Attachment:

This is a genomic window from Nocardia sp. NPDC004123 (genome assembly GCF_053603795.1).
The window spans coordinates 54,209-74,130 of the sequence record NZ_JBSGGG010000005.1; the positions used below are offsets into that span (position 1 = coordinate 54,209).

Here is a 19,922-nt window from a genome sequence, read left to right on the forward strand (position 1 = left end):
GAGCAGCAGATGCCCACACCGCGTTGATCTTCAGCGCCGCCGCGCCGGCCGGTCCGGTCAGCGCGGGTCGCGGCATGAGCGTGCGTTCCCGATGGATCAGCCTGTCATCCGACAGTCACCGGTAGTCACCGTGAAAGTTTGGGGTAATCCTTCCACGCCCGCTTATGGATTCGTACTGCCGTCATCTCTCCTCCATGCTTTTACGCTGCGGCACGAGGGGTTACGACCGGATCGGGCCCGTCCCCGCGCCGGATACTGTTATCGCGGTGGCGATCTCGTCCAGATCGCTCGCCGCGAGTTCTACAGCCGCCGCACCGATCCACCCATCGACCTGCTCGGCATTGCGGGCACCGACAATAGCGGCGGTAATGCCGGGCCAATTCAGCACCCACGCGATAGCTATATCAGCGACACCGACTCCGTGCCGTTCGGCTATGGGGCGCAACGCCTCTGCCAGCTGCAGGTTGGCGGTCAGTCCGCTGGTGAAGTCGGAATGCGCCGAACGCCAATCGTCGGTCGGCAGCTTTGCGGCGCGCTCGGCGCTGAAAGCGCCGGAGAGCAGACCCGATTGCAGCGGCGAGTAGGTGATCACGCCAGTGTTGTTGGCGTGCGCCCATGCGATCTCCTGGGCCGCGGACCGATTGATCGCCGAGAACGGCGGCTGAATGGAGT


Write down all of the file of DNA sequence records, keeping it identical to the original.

This is a genomic window from Nocardia sp. NPDC004123 (genome assembly GCF_053603795.1).
The window spans coordinates 54,209-74,130 of the sequence record NZ_JBSGGG010000005.1; the positions used below are offsets into that span (position 1 = coordinate 54,209).

Here is a 19,922-nt window from a genome sequence, read left to right on the forward strand (position 1 = left end):
GAGCAGCAGATGCCCACACCGCGTTGATCTTCAGCGCCGCCGCGCCGGCCGGTCCGGTCAGCGCGGGTCGCGGCATGAGCGTGCGTTCCCGATGGATCAGCCTGTCATCCGACAGTCACCGGTAGTCACCGTGAAAGTTTGGGGTAATCCTTCCACGCCCGCTTATGGATTCGTACTGCCGTCATCTCTCCTCCATGCTTTTACGCTGCGGCACGAGGGGTTACGACCGGATCGGGCCCGTCCCCGCGCCGGATACTGTTATCGCGGTGGCGATCTCGTCCAGATCGCTCGCCGCGAGTTCTACAGCCGCCGCACCGATCCACCCATCGACCTGCTCGGCATTGCGGGCACCGACAATAGCGGCGGTAATGCCGGGCCAATTCAGCACCCACGCGATAGCTATATCAGCGACACCGACTCCGTGCCGTTCGGCTATGGGGCGCAACGCCTCTGCCAGCTGCAGGTTGGCGGTCAGTCCGCTGGTGAAGTCGGAATGCGCCGAACGCCAATCGTCGGTCGGCAGCTTTGCGGCGCGCTCGGCGCTGAAAGCGCCGGAGAGCAGACCCGATTGCAGCGGCGAGTAGGTGATCACGCCAGTGTTGTTGGCGTGCGCCCATGCGATCTCCTGGGCCGCGGACCGATTGATCGCCGAGAACGGCGGCTGAATGGAGT